Hardin has special motivation to contribute

Brandon Hardin is ready to contribute on special teams, but he'll be ready to start if needed. Brian Kersey/Getty Images

BOURBONNAIS, Ill. -- Chicago Bears rookie safety Brandon Hardin considers special teams the most reasonable route onto the field.

At the same time, he wants current starters Chris Conte and Major Wright to be on alert.

“Definitely, I want the (starting) spot," Hardin said. “I'm coming for it, and hopefully that will elevate everybody's play. If I'm right behind Chris and Major wanting the spot, trying to earn it, it's gonna push them and they're gonna have to earn it more, which will make our safeties and our team better."

Hardin's itch to take the field likely stems from inactivity, considering the rookie played in only one game (the 2012 Senior Bowl) in more than a year, after missing his entire senior campaign at Oregon State with a shoulder injury.

What's more is Hardin is attempting to transition from college cornerback to NFL safety. As a corner at Oregon State, Hardin played in 38 games, finishing with 105 tackles, three forced fumbles an interception and seven pass breakups.

Although Wright and Conte remain the starters, defensive coordinator Rod Marinelli wouldn't discount the possibility of a rookie overtaking a vet for the starting nod.

“In camp, it's open," Marinelli said. “We let every guy come in and compete. Show me game, put it on tape, and we'll see what you've got."

Interestingly, the Bears' selection of Hardin in the third round of the NFL draft last spring marked the third consecutive safety taken by the club with a third-round pick. Prior to Hardin, the Bears drafted Wright in the third round of 2010, and Conte the following year in the same round.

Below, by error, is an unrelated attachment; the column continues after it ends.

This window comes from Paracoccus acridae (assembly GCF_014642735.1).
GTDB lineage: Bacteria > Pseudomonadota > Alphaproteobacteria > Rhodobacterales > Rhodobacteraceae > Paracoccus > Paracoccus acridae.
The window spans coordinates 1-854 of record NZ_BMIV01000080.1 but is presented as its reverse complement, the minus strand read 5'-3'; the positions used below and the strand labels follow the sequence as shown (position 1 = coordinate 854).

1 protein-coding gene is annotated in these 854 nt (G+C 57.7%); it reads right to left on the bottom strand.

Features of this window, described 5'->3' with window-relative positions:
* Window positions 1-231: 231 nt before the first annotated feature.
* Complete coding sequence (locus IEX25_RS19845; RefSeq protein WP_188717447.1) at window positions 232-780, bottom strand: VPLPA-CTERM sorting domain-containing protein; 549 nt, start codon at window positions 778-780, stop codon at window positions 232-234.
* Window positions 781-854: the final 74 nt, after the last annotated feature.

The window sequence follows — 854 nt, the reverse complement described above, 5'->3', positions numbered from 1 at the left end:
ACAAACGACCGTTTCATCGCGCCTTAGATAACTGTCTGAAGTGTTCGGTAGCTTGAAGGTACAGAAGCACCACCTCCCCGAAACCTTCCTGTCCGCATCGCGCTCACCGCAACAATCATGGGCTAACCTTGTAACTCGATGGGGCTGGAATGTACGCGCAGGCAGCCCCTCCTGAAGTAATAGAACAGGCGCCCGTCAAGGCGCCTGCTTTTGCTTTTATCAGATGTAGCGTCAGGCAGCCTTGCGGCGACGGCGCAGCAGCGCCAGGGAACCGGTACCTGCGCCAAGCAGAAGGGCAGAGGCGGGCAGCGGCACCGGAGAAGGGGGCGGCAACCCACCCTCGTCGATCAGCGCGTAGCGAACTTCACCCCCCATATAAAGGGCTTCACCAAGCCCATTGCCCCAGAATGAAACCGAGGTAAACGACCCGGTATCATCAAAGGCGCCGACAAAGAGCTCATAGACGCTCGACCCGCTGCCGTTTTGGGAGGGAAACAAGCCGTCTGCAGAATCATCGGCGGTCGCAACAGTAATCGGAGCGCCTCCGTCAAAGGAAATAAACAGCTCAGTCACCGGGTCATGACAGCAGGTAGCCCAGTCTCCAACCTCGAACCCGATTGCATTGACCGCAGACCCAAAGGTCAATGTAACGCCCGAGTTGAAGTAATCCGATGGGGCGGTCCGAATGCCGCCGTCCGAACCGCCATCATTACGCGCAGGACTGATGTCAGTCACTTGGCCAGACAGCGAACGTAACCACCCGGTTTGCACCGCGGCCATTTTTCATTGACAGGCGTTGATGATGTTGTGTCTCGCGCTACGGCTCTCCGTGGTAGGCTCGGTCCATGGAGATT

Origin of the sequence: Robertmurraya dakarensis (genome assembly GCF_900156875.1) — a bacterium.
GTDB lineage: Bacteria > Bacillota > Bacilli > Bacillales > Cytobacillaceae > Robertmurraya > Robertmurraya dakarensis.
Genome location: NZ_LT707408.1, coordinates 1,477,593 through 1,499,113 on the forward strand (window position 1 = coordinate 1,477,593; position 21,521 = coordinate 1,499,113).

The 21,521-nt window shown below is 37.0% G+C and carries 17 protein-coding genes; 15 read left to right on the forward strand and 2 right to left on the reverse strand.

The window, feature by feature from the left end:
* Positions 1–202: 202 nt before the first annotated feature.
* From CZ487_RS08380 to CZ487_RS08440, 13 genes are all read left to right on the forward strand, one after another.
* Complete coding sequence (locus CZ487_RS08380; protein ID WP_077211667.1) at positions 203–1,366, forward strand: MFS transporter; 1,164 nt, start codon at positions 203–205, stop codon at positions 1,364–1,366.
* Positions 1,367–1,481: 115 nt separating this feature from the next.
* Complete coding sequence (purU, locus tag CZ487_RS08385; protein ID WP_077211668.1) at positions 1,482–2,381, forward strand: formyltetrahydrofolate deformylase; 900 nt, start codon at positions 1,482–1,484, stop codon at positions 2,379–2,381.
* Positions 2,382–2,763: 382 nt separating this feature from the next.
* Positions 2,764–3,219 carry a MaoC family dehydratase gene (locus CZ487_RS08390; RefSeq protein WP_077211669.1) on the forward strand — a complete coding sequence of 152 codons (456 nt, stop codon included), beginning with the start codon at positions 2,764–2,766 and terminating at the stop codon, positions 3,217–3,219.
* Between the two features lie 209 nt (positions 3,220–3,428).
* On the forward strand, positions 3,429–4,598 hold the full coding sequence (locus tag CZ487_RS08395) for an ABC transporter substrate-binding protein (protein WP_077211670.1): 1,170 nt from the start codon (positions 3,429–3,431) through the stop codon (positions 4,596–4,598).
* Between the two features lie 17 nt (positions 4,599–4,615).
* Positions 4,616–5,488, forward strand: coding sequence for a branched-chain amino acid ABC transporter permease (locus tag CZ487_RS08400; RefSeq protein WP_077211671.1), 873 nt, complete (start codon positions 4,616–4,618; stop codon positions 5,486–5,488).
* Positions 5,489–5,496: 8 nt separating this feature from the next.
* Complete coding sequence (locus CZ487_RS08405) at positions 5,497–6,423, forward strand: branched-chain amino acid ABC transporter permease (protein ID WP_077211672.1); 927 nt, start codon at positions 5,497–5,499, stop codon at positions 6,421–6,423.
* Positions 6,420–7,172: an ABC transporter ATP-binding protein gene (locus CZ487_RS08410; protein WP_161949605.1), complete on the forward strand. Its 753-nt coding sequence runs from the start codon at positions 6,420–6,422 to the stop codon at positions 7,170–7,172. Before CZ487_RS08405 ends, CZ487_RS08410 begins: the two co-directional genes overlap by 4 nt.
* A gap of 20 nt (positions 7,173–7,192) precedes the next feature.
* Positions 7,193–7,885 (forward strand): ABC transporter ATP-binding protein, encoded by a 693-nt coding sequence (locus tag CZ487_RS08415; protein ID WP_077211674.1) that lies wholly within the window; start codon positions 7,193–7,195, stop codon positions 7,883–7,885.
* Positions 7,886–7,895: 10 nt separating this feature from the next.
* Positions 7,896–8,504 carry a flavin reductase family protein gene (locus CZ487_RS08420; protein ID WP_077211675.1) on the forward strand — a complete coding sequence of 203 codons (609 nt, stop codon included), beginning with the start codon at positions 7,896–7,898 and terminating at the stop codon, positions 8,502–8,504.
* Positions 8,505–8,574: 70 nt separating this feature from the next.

“Athletically, he's got everything you want," Bears defensive backs coach Jon Hoke said of Hardin. “He's just not played the position. He's learning as we go, and he's a smart guy. So he's able to pick it up. With him, it'll just be (about) reps."

A two time all-Pac 10 academic selection, Hardin likely won't struggle to pick up the X's and O's of the game. One of the most significant chances for Hardin, he said, is the difference from corner to safety in terms of how he sees the field.

“It can be distracting. That's one thing I'm continuing work on and try to improve on, seeing the big picture if you will, seeing number one receiver all the way to number one receiver (basically, scanning the entire field), reading the quarterback, reading the linemen, reading how the formations come out and how routes develop," Hardin said. “You see everything, but it's (about) trying to now refine that and focus on what I need to focus on to be an effective safety. I'm finding that I'm reacting. It's just raw reaction. When the quarterback is stepping to go one way, I'm going full speed and trying to make a play. That's something that's helping me out so far. But also I need to learn how to control some of that. I can't be breaking full speed if the quarterback's looking me off. So it's really (about) taking that raw natural ability that I've been using right now and trying to refine it."

So far, the undertaking seems to be going well for Hardin, who is also is a part of every special teams unit. Hardin knows he'll contribute first on special teams, but hopes it's only a matter of time before he gets onto the field at safety.

History suggests he'll do so sometime as a rookie. After all, the Bears used eight combinations of starting safeties in 2011 over 16 games.

“The way I see it is kind of like college; freshman year all over again," Hardin said. “Get your foot in the door and start on special teams trying to help this team whichever way I can. But at the same time, I've got to be ready if my number's called."